Sailors and Airman Parade Through Helston

Helston was brought to a standstill as sailors and airmen from Royal Naval Air Station Culdrose paraded through the ancient Cornish town.
Capt Ade Orchard OBE with children of St Michael School Helston
The annual Freedom of Helston Parade brought children and adults cheering enthusiastically onto the streets; bathed in summer sunshine they lined the ceremonial route waving their Union flags. Friends and families of the naval personnel also turned out to see their loved ones march proudly through the town.
The Culdrose Sailors were exercising their right to parade through the Borough of Helston since 1958 with “Swords drawn, Bayonets fixed, Bands playing and Colours flying”.
Leading this years parade was 771 Naval Air Squadron who had recently celebrated their 76th Anniversary, ahead of HMS Seahawk’s Volunteer Band and a ceremonial Guard of Honour, of personnel from across the West Cornwall Base.
771 NAS are the Royal Navy’s only Search and Rescue Helicopter Squadron, flying their distinctive Grey and Red Sea Kings 24 hours a day 365 days a year, on Search and Rescue duties for the Western Approaches, across the Cornish peninsula, Isles of Scilly and the Atlantic/Channel out to a distance of 200 nautical miles.
2015 will see the final days of the venerable Sea King and in December this year 771 NAS hands over its Search and Rescue commitment on 31 December to a civilian contractor.
One of the busiest and most highly decorated helicopter Squadrons in the UK, They are called out an average 250 times per year. Individual awards and honours have included 4 George Medals, 3 Air Force Crosses, 8 Queen’s Gallantry Medals and 15 Queen’s Commendation for Bravery awards.
The Parade had earlier been inspected by the Mayor of Helston, Councillor Michael Thomas accompanied by Lieutenant Commander Philip Beacham parade Commander and Captain Adrian Orchard OBE, Commanding Officer RNAS Culdrose.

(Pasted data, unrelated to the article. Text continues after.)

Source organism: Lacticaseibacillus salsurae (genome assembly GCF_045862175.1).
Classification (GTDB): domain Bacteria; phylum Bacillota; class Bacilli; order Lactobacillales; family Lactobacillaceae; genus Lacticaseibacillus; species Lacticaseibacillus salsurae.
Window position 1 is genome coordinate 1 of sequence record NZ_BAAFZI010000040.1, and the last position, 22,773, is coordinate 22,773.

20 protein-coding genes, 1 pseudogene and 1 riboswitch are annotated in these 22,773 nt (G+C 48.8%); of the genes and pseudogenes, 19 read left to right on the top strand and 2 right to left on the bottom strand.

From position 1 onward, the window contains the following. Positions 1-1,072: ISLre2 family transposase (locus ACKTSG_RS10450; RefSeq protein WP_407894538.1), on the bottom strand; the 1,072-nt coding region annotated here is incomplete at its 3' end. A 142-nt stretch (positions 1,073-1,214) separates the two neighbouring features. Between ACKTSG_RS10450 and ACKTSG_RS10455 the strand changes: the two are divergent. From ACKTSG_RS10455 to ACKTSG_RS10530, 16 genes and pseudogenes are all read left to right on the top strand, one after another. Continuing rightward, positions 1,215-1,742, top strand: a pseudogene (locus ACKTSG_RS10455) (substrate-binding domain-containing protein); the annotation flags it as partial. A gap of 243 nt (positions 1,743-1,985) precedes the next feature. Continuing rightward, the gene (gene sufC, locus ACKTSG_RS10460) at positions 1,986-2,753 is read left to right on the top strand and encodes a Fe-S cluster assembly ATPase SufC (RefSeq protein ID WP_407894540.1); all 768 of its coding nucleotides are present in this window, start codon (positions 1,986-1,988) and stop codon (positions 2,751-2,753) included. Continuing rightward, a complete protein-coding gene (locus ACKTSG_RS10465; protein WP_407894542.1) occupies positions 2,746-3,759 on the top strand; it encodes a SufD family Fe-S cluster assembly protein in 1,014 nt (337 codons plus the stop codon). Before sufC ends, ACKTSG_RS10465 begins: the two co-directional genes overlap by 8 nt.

Mayor of Helston inspecting the Guard
Town Mayor Councillor Michael Thomas who was very impressed by the smart appearance and bearing of everyone said,
“RNAS Culdrose has been an established feature of our town for over 50 years; Mayors have stood here and thanked you for your commitment and service and today I have the honour and privilege to be the 19th Town Mayor to thank you. Links between Helston and Culdrose make us strong and we are proud our town has on its door step such an esteemed and prestigious Naval Air Station.”
HMS Seahawk was granted the Freedom of the Borough of Helston in 1958, and the air station annually exercises this right. Taking the salute with the Mayor of Helston was HMS Seahawk's Commanding Officer Captain Orchard OBE and members of the town council.
The Freedom of a Town tradition dates when fortress walls were necessary to protect its inhabitants from outlaw bands and attacks from feudal lords. Bodies of armed men were often refused entry unless citizens were confident that they meant no harm. The granting of permission for a formed body of armed men to enter a town became a mark of trust and confidence from the town. To be granted freedom of a town is the greatest honour that can be bestowed on a unit within the Armed Forces.
Pictures: Crown Copyright 2015 / Royal Navy